In order to be able to work with the iron-smelters without overriding the ethical boundaries or cultural sensitivity, I adopted a different methodology. In the first few days of fieldwork, I was visiting the village in the car of a local academic who had kindly offered to drive me around. I realized that car is an index of social prestige and economic and political power, and is often identified with rare visits of politicians, ministers, assessors, surveyors or other government officials. Apart from the issue with paperwork, this was also affecting the way the iron-smelters perceived and interacted with me. In their eyes I belonged to the privileged class capable of exercising more power and authority over them. My non-local origin, my broken Telugu, and my current social standing as an academic educated abroad also added more complexity to the way my identity was created and perceived by the local rural community. It was my responsibility then to narrow down the gap in power hierarchy and change their perception as much as possible.
As a result, I hired a friend who is a native speaker of the local dialect of Telugu, as my interpreter. We then rented a motorbike, a common form of transport used by the locals in the region, to go about my fieldwork. Whenever we visited these communities, we made it a point not to go straight into the research topic. And we never mentioned the “Consent Form”. We started our conversation introducing ourselves, over a cup of tea or fresh milk offered to us. Although most of them insisted that we sit on chairs as they squatted on the floor, we made it a point to sit with them in the same level and maintain eye contact as we speak. We would gradually ease into the topic of our research, asking for oral consents about taking field notes and pictures. It was essential for them to feel comfortable and respected in our presence and it was important to tell them that we are grateful for their support in helping us understand their past. There were occasions when we were asked to leave, or requested not to take photographs, and we obliged immediately without forcing to stand our ground.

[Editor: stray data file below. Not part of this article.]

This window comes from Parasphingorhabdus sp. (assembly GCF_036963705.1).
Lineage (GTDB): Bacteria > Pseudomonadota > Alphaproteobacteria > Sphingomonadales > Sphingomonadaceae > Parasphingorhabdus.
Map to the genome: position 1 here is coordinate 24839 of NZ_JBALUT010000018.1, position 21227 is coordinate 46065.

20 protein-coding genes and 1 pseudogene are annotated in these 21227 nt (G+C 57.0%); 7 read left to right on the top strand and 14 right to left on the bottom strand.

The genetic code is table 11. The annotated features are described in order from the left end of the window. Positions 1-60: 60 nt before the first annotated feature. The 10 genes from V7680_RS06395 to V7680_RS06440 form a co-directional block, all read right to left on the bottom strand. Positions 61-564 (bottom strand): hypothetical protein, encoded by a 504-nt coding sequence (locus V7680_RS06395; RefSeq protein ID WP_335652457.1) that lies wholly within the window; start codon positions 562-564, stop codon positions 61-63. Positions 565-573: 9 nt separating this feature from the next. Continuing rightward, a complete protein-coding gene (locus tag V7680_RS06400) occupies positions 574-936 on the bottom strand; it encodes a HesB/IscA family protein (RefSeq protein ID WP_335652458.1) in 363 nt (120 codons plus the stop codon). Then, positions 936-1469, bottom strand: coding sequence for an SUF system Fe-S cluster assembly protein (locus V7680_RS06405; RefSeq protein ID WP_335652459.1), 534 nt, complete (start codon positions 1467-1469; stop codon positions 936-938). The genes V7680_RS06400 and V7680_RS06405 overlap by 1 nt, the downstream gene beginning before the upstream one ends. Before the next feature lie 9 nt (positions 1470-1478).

A common question that my interlocutors often asked was how they would gain from helping me do this research. This was their genuine concern that needed to be addressed in a thoughtful way. The automatic instinct in this case is to give money to the poor interlocutors as an expression of our gratitude. But that may not be the right course of action. The impersonal act of giving money places the ethnographers in a dominant position of power widening the gap between them and their interlocutors. It also belittles rather than gratifies the interlocutors’ genuine enthusiasm to share information about their lives. The authenticity of ethnographic information purchased for money can also be highly questionable as the communities can come up with a standard narrative of what the researcher wants to hear. This was the case in at least one village in my study area where a few years earlier someone shelled out large sums of money to get information on smelting from the local community.
In the case of my interlocutors, they were happy to know that the stories of their lives and crafts will be available for an international audience when published. They also often asked me to send them their pictures that I took during my fieldwork. Each time I visited them, I asked if they needed anything from the town I was living in, and I bought what they required. When I worked with the local blacksmiths, I normally purchased iron implements from them for my rented apartment. I have also collected a number of smelter family genealogies, which I intend to print and send to the respective families, so that these can be used to perpetuate the knowledge of family histories. My interlocutors never asked me for money, and they appreciated the personal nature of my gifts that created a lasting relationship with the community.
Post Script: Prior permission is taken from those for using their pictures and information in this post.